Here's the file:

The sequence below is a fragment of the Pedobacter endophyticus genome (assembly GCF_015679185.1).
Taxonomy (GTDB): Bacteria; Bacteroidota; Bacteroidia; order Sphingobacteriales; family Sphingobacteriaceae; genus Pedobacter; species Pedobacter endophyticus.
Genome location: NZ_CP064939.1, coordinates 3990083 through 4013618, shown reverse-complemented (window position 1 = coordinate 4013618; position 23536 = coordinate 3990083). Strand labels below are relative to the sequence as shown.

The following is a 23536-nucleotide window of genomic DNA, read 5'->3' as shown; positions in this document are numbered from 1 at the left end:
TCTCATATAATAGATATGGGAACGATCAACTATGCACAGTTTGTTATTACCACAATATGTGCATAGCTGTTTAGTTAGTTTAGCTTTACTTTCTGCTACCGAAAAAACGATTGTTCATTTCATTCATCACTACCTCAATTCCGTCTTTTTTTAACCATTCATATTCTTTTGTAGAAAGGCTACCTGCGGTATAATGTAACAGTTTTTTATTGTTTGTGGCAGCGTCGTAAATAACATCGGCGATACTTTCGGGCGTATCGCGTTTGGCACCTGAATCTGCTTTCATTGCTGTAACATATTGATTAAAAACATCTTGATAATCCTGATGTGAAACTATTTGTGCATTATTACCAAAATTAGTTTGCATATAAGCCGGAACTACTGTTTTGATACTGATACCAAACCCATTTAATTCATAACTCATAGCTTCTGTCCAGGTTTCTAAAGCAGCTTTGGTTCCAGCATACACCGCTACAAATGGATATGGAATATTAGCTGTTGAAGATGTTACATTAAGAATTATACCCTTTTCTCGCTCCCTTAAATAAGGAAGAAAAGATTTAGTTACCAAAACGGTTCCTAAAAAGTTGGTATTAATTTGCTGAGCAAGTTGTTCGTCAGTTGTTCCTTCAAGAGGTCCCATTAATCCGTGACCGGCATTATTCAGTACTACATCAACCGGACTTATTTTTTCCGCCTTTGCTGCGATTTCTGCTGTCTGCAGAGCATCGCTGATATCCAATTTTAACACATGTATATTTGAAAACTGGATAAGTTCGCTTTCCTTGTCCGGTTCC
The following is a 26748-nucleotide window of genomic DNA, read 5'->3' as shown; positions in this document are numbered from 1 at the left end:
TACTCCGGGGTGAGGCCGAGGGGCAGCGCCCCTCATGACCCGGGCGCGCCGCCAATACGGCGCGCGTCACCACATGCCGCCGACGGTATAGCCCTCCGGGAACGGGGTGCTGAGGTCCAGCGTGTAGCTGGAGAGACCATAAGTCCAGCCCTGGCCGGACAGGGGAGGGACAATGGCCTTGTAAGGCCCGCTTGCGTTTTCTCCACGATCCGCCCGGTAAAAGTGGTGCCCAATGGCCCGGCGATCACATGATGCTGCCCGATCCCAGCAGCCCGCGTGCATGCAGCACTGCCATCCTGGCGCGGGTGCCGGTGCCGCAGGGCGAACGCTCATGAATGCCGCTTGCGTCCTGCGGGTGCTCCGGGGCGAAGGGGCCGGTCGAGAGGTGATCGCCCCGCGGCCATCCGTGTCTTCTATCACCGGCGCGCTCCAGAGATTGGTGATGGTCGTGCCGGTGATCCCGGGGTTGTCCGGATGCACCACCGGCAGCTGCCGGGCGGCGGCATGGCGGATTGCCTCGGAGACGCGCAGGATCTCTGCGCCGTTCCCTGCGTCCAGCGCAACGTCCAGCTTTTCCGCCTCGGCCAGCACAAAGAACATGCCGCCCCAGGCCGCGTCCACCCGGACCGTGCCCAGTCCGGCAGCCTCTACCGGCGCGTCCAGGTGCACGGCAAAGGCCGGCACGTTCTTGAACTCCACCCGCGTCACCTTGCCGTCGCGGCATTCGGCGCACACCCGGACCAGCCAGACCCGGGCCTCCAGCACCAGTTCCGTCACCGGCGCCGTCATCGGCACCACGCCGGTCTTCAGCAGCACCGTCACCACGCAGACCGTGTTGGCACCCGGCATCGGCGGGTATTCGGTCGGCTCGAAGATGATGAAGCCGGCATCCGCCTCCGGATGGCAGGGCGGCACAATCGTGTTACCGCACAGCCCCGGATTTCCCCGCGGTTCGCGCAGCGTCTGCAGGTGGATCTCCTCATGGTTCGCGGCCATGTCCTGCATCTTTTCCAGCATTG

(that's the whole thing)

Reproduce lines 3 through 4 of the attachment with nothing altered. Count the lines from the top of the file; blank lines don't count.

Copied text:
Genome location: NZ_CP064939.1, coordinates 3990083 through 4013618, shown reverse-complemented (window position 1 = coordinate 4013618; position 23536 = coordinate 3990083). Strand labels below are relative to the sequence as shown.

The following is a 23536-nucleotide window of genomic DNA, read 5'->3' as shown; positions in this document are numbered from 1 at the left end: